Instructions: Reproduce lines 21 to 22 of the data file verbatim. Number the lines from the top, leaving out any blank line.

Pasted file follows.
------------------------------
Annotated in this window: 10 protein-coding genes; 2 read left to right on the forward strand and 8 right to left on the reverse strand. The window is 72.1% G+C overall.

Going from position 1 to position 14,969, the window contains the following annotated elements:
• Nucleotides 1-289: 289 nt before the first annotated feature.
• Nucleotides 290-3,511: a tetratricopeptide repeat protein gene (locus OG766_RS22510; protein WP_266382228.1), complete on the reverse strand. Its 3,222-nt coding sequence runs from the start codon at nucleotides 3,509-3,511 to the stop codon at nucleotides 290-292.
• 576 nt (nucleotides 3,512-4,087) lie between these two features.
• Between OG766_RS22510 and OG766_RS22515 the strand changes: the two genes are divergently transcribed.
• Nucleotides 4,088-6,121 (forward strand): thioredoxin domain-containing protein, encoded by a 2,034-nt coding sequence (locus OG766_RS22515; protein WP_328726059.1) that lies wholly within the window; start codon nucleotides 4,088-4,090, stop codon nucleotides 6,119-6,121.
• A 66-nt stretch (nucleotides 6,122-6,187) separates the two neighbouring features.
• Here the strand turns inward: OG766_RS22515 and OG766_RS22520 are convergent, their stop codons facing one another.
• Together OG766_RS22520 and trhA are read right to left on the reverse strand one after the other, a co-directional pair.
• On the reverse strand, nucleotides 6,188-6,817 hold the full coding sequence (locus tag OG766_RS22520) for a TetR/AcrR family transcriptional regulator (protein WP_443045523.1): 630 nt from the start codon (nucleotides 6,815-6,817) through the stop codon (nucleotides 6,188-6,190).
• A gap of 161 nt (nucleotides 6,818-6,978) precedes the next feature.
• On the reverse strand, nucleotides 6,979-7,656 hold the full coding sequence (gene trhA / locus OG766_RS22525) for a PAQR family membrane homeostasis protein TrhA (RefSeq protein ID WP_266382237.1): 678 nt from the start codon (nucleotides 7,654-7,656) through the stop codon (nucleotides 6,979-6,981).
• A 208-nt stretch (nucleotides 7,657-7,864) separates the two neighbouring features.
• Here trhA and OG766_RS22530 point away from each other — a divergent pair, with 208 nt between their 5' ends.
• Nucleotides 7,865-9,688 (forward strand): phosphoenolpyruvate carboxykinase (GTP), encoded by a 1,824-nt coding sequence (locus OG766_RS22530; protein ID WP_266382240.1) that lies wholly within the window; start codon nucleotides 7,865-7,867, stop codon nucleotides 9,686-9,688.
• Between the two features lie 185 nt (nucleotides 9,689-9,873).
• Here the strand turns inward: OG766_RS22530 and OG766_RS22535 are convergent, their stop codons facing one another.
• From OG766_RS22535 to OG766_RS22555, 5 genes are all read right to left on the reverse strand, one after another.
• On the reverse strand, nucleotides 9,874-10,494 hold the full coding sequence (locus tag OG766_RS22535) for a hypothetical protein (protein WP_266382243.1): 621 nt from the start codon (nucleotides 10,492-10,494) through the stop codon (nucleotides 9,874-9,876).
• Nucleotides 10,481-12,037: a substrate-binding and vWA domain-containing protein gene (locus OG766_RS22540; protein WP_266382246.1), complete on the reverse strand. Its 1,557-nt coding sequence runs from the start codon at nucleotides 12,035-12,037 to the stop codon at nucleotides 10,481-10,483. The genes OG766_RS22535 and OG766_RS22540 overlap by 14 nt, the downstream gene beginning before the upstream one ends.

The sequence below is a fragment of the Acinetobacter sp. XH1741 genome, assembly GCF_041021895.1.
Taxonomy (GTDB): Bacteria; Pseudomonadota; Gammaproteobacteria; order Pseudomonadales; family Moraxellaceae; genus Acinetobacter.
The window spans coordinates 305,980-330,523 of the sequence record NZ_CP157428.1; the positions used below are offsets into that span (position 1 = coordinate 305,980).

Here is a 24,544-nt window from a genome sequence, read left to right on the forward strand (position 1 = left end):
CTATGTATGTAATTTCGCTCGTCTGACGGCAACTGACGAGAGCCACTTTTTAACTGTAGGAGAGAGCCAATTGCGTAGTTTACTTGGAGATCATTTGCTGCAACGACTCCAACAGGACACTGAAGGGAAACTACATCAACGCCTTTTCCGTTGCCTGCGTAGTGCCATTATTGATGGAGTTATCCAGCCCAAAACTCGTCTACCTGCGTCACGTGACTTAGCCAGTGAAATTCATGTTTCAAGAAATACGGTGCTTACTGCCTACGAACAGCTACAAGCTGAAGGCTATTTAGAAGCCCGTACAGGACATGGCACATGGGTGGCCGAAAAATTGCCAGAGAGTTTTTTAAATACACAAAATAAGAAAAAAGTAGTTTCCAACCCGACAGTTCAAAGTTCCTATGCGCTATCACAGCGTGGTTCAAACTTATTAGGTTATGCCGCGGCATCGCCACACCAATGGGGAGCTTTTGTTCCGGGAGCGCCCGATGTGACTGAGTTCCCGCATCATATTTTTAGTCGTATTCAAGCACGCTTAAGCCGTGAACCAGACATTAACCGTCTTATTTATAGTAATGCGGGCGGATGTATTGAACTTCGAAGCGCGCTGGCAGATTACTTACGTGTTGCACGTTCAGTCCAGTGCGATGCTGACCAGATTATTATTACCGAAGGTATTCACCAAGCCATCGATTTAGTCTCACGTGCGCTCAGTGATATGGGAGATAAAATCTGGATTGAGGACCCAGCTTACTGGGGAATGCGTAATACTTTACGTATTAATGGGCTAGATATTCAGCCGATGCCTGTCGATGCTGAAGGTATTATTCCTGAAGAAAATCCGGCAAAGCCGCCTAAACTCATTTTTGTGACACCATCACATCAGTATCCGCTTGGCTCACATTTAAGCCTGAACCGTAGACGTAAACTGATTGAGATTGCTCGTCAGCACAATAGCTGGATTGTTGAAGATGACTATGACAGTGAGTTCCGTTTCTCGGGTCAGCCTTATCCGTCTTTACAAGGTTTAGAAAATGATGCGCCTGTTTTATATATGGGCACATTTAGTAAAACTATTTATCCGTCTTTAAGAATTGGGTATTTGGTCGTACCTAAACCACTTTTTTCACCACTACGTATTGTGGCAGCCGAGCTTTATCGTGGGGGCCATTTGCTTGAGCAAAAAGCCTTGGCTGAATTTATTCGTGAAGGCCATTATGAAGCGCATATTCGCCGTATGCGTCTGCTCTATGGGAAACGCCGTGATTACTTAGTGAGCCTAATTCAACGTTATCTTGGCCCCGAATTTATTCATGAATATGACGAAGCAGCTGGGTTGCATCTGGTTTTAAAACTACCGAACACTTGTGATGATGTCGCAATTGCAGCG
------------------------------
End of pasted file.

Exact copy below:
• Nucleotides 10,481-12,037: a substrate-binding and vWA domain-containing protein gene (locus OG766_RS22540; protein WP_266382246.1), complete on the reverse strand. Its 1,557-nt coding sequence runs from the start codon at nucleotides 12,035-12,037 to the stop codon at nucleotides 10,481-10,483. The genes OG766_RS22535 and OG766_RS22540 overlap by 14 nt, the downstream gene beginning before the upstream one ends.

The sequence below is a fragment of the Acinetobacter sp. XH1741 genome, assembly GCF_041021895.1.